Thursday, December 08, 2011

The Pujols Effect

Since I live in St. Louis, I suppose I knew this was coming.  On the day Albert Pujols signed his new contract, wherever he signed, St. Louis was going to explode with emotion.  If he were to sign with the Cardinals, it would be a day of celebration.  If not, it would be a day of bitterness and anger.  Unfortunately, it has proven to be latter rather than the former.

As I have listened to, read, and flinched from the various emotional reactions many in our fair city have publicly shared today, one particular feeling has been surfacing most often -- betrayal.  This seems to me to be wholly unfair.  Albert Pujols did for St. Louis what is almost unthinkable:  he played the first 11 seasons of his career at an MVP caliber level.  Let me be clear; I'm  not saying he has played like a hall-of-famer over his first 11 seasons (he has).  I'm saying he has contributed 11 consecutive MVP caliber seasons.  As a life-long baseball fan, such a feat seems to me to be almost entirely unfathomable.  Had I not witnessed much of it, I'd have trouble believing it.  To put it in perspective, here are some numbers from Aaron Gleeman at Hardballtalk:
Pujols was paid around $104 million for his 11 seasons with the Cardinals, during which time Fan Graphs calculates his overall value as being approximately $330 million.
And that’s regular season only, so the $330 million in value doesn’t even include Pujols hitting .330 with 18 homers and a 1.046 OPS in 74 postseason games while winning two World Series titles.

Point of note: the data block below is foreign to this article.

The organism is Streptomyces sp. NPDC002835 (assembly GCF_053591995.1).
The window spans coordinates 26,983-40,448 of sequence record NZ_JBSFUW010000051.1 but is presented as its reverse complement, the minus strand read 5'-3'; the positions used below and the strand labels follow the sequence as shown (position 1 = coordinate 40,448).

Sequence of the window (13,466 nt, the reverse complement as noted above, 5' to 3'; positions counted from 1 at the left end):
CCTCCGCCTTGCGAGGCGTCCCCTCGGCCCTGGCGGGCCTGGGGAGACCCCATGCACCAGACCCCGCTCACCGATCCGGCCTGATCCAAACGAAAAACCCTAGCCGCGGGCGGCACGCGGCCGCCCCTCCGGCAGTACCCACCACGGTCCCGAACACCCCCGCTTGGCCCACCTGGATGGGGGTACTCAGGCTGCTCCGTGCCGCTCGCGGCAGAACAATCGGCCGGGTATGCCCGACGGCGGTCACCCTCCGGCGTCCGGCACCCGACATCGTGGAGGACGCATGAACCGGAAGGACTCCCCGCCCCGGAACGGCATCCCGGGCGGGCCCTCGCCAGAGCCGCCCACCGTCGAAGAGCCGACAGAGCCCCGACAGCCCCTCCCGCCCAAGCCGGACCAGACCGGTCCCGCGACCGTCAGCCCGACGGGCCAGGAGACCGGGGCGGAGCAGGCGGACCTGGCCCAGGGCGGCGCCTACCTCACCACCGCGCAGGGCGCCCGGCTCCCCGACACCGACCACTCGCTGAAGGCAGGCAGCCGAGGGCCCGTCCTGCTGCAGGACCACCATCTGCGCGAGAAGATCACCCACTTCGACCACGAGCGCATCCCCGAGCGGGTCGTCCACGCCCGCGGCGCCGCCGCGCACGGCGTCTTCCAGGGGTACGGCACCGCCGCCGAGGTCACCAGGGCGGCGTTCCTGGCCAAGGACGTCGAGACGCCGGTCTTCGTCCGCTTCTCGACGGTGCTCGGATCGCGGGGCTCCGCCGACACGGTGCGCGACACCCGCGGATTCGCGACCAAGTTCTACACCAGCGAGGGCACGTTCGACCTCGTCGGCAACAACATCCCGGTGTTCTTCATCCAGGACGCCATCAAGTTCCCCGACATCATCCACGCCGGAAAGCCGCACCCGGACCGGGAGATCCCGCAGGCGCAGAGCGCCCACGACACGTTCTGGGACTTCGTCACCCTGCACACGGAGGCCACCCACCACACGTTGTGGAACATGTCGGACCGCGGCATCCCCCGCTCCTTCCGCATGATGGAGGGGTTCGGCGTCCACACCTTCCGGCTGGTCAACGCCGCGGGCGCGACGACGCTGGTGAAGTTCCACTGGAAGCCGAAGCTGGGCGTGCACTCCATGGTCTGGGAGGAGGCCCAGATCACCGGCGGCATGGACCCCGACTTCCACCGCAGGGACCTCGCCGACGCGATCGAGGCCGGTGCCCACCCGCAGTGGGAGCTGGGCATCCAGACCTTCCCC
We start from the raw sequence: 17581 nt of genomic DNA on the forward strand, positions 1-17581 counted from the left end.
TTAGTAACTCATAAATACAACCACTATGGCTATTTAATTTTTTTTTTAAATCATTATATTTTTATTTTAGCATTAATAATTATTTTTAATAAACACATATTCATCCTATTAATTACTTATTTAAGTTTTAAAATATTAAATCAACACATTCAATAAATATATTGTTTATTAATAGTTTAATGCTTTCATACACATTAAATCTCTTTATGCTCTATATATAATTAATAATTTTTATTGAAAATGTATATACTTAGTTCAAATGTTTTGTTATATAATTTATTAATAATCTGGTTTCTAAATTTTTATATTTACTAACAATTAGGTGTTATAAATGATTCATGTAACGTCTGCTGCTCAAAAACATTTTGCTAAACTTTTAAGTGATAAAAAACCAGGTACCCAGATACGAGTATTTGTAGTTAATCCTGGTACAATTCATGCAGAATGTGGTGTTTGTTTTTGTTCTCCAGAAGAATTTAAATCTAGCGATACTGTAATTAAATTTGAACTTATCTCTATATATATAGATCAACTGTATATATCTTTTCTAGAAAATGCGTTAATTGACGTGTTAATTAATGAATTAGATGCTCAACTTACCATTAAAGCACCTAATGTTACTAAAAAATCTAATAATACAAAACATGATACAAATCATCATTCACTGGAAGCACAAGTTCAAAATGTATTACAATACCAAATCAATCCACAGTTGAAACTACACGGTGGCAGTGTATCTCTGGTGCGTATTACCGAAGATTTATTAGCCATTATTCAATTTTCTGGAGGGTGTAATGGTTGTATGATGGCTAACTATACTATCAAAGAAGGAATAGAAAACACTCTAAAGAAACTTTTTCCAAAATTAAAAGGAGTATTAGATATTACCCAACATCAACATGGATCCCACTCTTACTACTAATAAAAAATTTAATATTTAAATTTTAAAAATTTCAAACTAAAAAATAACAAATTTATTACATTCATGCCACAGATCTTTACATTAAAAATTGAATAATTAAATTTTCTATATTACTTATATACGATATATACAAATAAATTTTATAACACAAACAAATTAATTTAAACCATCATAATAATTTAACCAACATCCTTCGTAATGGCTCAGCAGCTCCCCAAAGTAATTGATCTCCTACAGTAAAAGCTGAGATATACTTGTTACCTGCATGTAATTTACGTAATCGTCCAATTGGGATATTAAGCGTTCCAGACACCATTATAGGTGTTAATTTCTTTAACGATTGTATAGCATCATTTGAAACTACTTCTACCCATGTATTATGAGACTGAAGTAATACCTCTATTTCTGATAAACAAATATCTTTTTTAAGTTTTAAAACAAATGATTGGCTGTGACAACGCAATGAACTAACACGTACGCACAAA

Those figures are based on Wins Above Replacement and the typical cost of acquiring players on the open market, so there’s certainly some room to quibble one way or another, ...[but] the Cardinals, while paying him handsomely for most of that time, also paid dramatically below market rates for more than a decade of Hall of Fame production.
Albert led the Cardinals to three (3) NL penants and two (2) World Series championships and made the Cardinal organization FAR more money than they ever considered paying him.  Yet the general sentiment seems to be that Albert abandoned his fans for more money -- that he should have given a "home town discount" to the Cardinals and stayed for less years and less guaranteed money.  This despite the fact that Pujols clearly took less than market value in his last contract extension with the Cards in 2004.  Still, many fans are furious he did not take $40-$70 million less (depending who you believe) from the Cardinals to stay.  Why not the fury at a franchise which is worth more and made more last year than the Angels?  I'm not suggesting the Cardinals owned it to Pujols to match the Angels, or even come close.  They made a choice, and so did Albert.

As it turns out, Pujols signed with the Angels for $20-$40 million less than the Miami Marlins were offering (never, in my life, did I believe I would write that phrase), so money must not have been his only motivation.  And for what it's worth, I think the Cardinals made the right call in not signing him to a contract which would have been paying him over $20 million per season into his 40s.  10-year contracts for players about to turn 32 aren't likely to turn out well (ask the Yankees about their current deal with A-Rod), and I have a feeling the Angels will regret this one, eventually if not anytime soon.

But Cards fans should not waste their time being bitter or feeling betrayed.  St. Louis owed Albert nothing more or less than it gave him -- support for 11 years.  Likewise, Albert owes St. Louis nothing more or less than what he gave us.  Truthfully, we received among the greatest 11 consecutive seasons in the history of the game and we got them at about 1/3 of the cost.  This bitterness is not fair or becoming for the self-proclaimed "baseball heaven."  As one who is also a fan of a couple of other teams in MLB (in addition to the Cardinals), I'd rather see that Cards fans are grateful for what they had and justifiably sad for what they've lost.

I get the sadness.  I cried when Tom Glavine (my favorite player) left the Braves and signed with the Mets after the 2002 season.  Look at it this way:  at least Albert Pujols didn't sign with the Cubs.

Grace and peace,
James